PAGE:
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16:9 displaying 4:3 material - please help

Discussion in 'Archived Threads 2001-2004' started by Gerry S, Jan 8, 2003.

  1. Gerry S

    Gerry S Stunt Coordinator

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    After reading and studying, I find I still have some questions and want to run a few things by the group:

    Lets assume I will watch 50% DVD and 50% satellite programming. (I will watch movies, the wife insists she will watch satellite programming).

    Say I buy a 16:9 projector and 16:9 screen that measures 49"x87"(100" diag). Is it true that my 16:9 projector can display an undistorted 4:3 image that will measure 49"x65.25"? If I am correct, there will only be ~10" of unused screen on each side, which is totally tolerable. However, I have read that the unused part of the screen will display untolerable gray bars, is this true?

    Also, does it really look that bad if the projector distorts the 4:3 image to fill the 16:9 screen?

    Finally, can you do a 4:3 projector on a 16:9 screen. How well do DVD movies look with this kind of setup?

    Thanks in advance for any advice as well as your corrections,

    Gerry
     
  2. Neil Joseph

    Neil Joseph Lead Actor

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  3. JimPal

    JimPal Auditioning

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    I don't know why you would want to do 4:3 FP on a 16:9 screen, seems you would be losing some height. I am getting ready to do FP and I was thinking (a mistake). I can go 92" wide, so if I go with a 4:3 screen and a 4:3 FP, I can always mask the bars when viewing 16:9 and still have the widest and tallest (biggest) screen possible for my situation for viewing either 4:3 or 16:9. I like big. The big question is, how will DVD's and HD look?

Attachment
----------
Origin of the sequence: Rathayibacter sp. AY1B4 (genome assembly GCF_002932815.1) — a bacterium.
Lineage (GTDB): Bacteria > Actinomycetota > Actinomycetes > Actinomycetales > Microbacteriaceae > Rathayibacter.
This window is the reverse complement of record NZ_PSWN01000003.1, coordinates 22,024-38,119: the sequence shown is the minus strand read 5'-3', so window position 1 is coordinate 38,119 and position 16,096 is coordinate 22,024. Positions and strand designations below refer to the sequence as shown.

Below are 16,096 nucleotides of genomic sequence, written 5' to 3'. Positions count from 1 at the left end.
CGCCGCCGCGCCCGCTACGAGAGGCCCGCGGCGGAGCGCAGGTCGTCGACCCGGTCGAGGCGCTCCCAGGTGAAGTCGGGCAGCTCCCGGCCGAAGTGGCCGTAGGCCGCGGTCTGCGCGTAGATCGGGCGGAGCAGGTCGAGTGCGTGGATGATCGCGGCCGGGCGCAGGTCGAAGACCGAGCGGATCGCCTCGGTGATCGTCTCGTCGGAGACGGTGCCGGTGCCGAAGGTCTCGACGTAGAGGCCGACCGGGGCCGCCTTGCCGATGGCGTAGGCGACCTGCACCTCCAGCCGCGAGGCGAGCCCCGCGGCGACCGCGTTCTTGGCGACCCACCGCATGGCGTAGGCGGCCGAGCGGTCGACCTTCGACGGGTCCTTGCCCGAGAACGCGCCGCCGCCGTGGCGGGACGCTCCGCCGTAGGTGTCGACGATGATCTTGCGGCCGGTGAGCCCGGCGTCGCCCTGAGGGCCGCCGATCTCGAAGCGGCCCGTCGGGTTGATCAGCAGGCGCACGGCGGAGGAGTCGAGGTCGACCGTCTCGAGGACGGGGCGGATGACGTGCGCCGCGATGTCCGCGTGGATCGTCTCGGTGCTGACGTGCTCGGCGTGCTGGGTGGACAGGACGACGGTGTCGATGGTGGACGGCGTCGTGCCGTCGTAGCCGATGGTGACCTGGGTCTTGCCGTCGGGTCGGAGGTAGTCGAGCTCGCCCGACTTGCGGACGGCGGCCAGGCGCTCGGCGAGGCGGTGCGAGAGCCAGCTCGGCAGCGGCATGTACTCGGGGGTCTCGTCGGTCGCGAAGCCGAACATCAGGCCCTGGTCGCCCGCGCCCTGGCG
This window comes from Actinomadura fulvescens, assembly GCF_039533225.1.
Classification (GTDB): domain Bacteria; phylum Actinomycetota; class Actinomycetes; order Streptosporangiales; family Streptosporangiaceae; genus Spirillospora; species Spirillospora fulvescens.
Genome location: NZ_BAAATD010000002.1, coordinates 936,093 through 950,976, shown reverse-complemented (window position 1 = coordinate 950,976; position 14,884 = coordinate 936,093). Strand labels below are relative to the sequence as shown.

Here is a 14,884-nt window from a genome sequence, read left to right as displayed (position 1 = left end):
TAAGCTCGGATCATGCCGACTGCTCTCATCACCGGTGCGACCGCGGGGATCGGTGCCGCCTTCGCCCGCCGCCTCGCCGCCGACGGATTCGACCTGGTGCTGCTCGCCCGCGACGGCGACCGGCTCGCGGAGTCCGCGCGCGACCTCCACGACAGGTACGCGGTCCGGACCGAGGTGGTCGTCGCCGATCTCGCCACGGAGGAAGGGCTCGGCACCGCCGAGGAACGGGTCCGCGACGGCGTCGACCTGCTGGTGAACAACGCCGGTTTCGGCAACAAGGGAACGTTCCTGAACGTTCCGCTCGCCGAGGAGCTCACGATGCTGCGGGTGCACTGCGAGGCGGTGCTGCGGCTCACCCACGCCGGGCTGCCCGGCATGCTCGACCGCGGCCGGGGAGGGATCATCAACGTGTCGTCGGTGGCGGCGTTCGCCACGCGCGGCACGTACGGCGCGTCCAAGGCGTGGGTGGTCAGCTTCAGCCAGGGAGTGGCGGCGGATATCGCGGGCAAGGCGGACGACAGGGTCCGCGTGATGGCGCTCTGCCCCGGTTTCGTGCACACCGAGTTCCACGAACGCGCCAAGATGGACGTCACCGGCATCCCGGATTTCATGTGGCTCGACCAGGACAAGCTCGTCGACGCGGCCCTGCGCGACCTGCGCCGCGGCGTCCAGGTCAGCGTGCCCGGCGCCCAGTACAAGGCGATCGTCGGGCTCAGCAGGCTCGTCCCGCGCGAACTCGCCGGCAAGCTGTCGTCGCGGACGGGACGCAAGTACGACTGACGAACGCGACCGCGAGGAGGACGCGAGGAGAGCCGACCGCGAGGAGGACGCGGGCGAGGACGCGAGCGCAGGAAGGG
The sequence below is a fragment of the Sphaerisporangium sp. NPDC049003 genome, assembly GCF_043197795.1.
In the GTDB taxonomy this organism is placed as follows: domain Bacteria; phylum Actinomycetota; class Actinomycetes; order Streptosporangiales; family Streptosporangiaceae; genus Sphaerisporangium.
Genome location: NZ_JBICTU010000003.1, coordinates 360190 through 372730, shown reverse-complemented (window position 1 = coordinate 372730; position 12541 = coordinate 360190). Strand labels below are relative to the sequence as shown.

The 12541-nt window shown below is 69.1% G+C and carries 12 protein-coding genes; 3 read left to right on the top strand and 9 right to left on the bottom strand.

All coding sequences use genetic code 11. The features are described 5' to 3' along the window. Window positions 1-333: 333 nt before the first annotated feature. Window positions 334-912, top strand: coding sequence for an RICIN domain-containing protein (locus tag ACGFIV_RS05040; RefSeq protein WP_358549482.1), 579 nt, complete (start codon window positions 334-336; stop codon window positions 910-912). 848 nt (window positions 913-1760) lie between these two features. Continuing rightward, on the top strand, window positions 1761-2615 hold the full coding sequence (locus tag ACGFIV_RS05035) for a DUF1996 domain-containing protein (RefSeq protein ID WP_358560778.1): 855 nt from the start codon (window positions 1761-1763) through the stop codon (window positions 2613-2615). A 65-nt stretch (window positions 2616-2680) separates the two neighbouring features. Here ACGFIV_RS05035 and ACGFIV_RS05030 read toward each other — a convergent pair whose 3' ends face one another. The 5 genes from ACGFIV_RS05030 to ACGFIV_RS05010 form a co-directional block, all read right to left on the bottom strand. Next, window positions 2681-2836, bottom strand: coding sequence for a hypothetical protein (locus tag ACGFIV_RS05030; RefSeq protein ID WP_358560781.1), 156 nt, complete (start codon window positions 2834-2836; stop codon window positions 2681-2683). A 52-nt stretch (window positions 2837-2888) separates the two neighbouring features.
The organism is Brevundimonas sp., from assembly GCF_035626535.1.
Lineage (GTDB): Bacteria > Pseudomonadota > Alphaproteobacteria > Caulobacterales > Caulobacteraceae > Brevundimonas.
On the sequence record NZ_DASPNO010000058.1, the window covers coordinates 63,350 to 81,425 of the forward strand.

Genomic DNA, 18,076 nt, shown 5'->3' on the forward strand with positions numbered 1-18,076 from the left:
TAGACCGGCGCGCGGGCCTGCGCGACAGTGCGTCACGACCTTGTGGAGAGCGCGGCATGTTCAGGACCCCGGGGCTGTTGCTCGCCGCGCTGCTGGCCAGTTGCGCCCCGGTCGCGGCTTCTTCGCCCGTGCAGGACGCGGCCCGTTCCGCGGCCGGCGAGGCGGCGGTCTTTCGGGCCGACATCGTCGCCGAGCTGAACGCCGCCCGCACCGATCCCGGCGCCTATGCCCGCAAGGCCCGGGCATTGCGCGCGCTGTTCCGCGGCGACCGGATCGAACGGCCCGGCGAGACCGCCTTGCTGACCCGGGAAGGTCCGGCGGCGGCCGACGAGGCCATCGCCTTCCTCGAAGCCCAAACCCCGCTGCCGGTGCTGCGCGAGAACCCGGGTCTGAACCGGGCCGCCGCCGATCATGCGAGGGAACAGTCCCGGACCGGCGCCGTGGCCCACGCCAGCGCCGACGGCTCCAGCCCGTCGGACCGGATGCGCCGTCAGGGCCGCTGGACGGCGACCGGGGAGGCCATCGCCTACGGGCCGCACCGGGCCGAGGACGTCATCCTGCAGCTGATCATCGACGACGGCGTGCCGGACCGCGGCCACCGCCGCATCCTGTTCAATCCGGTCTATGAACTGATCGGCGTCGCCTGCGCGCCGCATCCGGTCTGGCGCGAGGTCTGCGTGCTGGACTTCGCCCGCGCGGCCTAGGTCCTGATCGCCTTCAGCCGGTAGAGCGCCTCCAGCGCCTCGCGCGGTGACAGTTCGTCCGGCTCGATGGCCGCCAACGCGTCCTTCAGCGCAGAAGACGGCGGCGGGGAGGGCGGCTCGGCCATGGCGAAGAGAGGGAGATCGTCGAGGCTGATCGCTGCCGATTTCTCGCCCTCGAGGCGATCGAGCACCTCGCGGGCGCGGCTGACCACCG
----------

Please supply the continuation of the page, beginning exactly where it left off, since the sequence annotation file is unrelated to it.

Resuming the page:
4. Jim Mc

    Jim Mc Agent

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    I would always match the screen to the native aspect of the PJ.
    We have a 16:9 system. We watched satellite 4:3 on this system for over a year. Now that masking is in place it's better. The masking really improved the apparent contrast. The images at my link show with and without masking samples. The Apollo 13 scene is the big money shot but if you look closely at the Santana 4:3 scenes you can see the difference.
    http://www.ofoto.com/I.jsp?m=66116202303&n=1123730486
    The Stargate
    Here is how it all works.
    MASKING SYSTEM
    Phase 1
    16:9 > to > 2.35:1
    I have finished a pair of horizontally mounted masking panels covered in black velvet. They are 6" high and 10' wide for our 120" 16x9 screen. This allows me to mask the screen down to a 2.35:1 aspect. The masking panels roll on an aluminum track of 3/4" angle aluminum stock the working/roller edge points out to the side, not toward the seating. The masking panels have two rollers on each end, patio door rollers mounted flat about 4" from each end and an inch from the long edges. The rollers keep the masking tight and fairly level. The masking panels are tied together with a rope and pulley system. The rope goes from the upper masking panel up over the pulley and down to the lower masking panel. When the upper masking panel comes down the lower goes up. It took a little time to get the rope length and stops right but it aligns correctly for fully open and 2.35:1 masking. Once the bottom was connected to the top the masking panels tracked well and stay level when moved from a center point. The panels counter-balance each other.
    Aug 2002
    The track system mentioned above could possibly be replaced substituting two pairs of vertically mounted European drawer slides. Hiding the slides might prove a challenge however. The above system is totally concealed.
    Phase 2
    16:9 > to > 4:3